Saturday, January 24, 2009

Spending on Student Learning

On January 21, 2009, I received an email from Dr. Tony Bennett, the newly elected superintendent of education for the State of Indiana, outlining his goals for improving education in Indiana. Basically, he has three goals: streamlining state operations, removing obstacles for local schools, and promoting policies to promote student learning. As expected from all politicians, these are noble platitudes and I will not cast aspersions on these goals. But I would like some clarification.

Under streamlining state operations, Dr. Bennett states, "We hope that many local school corporations will follow our lead in looking for ways to reduce administrative costs, thus freeing up more dollars that can be spent on student learning." Again, I do not argue with the concepts; I would like some specifics, starting with some discussion about what it means to spend money on student learning.

I could justify money as being spent on student learning when that money goes to teacher salaries, professional development costs, building expenses especially when the end result is the creation of new classrooms or learning spaces--i.e. media centers, distance learning facilities, etc. I can also justify spending money on technology, copy machines, paper, pencils--the list goes on, but it could all be justified as spending on student learning.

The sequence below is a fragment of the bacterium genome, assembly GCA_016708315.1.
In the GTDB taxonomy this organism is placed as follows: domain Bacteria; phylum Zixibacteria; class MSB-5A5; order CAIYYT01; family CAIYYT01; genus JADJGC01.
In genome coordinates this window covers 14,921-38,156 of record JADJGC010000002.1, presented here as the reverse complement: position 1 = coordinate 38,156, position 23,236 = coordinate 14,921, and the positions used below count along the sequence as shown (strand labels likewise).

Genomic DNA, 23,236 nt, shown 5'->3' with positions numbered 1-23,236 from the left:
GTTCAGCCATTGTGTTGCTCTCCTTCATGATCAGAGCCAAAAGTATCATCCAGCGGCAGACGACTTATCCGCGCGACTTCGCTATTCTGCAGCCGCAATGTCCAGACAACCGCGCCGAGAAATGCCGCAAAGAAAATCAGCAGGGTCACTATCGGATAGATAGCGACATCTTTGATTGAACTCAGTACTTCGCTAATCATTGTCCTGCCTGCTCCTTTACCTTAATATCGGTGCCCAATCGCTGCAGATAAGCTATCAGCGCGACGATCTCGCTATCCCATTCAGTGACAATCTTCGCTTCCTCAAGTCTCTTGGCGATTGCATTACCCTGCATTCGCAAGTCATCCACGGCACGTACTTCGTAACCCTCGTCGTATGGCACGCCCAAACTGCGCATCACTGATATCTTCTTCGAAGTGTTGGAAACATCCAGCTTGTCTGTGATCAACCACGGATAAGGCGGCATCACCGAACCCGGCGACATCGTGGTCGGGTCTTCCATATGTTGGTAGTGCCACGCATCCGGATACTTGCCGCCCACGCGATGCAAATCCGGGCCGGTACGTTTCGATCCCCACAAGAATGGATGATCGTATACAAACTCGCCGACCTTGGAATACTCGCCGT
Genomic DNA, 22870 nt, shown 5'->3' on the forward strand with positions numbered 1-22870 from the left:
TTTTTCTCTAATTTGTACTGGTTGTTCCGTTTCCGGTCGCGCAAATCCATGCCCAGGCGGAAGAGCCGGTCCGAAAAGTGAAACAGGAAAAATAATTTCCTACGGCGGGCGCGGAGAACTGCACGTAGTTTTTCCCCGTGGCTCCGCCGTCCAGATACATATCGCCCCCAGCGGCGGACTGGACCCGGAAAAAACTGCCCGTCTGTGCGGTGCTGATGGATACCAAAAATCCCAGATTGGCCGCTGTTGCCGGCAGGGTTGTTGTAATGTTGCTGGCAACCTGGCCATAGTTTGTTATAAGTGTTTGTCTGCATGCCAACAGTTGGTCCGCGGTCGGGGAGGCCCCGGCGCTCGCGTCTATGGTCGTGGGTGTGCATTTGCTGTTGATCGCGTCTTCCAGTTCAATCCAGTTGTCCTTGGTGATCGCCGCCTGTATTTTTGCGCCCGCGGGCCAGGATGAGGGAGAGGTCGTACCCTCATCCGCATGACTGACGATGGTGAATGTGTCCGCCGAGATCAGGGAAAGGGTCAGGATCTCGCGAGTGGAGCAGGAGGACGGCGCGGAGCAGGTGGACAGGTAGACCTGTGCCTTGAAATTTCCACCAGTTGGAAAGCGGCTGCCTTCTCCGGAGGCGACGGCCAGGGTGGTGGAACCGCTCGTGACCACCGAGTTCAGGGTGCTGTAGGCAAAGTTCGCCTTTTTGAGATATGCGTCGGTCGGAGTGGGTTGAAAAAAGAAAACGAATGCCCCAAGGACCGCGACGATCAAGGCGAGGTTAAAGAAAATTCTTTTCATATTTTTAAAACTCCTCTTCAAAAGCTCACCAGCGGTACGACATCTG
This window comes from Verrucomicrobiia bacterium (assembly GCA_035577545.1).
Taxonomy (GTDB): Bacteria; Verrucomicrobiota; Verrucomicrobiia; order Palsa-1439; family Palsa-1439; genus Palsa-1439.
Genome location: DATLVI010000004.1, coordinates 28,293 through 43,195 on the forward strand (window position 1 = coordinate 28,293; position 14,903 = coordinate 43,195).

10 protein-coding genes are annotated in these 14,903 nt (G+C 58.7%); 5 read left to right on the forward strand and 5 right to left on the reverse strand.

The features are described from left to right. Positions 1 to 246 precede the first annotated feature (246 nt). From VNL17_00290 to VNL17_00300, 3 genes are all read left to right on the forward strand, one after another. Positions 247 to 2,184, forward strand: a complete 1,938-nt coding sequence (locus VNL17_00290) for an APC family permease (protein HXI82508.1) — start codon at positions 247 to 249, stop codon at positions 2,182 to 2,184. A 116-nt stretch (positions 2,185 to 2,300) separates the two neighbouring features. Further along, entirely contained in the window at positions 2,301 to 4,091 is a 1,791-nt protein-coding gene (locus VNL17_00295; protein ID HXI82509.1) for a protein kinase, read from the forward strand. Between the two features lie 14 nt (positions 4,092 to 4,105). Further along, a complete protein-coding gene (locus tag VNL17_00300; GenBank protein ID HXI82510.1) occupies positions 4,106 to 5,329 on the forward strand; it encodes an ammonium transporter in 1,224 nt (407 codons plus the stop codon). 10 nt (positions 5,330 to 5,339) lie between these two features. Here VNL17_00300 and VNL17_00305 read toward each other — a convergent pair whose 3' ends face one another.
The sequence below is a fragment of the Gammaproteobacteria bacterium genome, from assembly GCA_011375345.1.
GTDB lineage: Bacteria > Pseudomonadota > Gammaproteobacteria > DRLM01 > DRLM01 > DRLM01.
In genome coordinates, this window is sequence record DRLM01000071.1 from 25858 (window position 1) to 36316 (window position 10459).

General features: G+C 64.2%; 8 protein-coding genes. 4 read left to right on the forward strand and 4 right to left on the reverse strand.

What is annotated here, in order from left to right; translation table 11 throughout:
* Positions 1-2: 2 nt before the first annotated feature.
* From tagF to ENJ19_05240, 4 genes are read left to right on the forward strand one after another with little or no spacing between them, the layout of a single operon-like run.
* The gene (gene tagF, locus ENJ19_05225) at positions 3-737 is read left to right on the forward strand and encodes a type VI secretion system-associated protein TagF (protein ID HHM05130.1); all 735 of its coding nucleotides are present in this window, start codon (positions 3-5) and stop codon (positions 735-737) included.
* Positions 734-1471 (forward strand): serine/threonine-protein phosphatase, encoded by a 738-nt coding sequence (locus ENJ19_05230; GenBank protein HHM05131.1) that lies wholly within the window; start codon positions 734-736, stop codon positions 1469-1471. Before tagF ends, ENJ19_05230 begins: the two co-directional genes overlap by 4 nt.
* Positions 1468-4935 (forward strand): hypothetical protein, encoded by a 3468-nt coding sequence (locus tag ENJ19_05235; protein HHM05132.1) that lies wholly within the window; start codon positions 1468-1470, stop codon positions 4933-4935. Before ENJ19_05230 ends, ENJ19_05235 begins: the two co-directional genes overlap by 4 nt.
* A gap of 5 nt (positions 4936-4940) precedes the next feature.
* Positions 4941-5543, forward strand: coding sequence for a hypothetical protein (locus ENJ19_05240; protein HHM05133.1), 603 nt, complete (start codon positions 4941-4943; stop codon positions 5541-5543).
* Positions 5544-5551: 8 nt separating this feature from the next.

However, I have learned that it is not my definition that matters as much aqs it is the definition of those in charge. Teachers and administrators across the state will take steps to be certain that the money they have is spent on student learning only to discover that their expenditures do not meet the requirements of the Indiana Department of Education's goals under Dr. Bennett.

So, what does it mean to spend money on student learning?


  1. I don't have much to say on spending specifically but the quote that stood out to me on your blog was:
    "However, I have learned that it is not my definition that matters as much aqs it is the definition of those in charge"
    That could not be more true in all aspects of the current educational system and therein lies the difficulty. Each layer, each costituent can point to someone else "in charge" and the buck stops nowhere. Worse than no one person being in charge or being responsible is that no two groups, two layers, or two constituents communicates or collaborates for effective change.
    I look forward to following your blog!

  2. Thanks for the comment. I believe that in a simplistic way, we are all either product people or process people. Process people are about collaboration.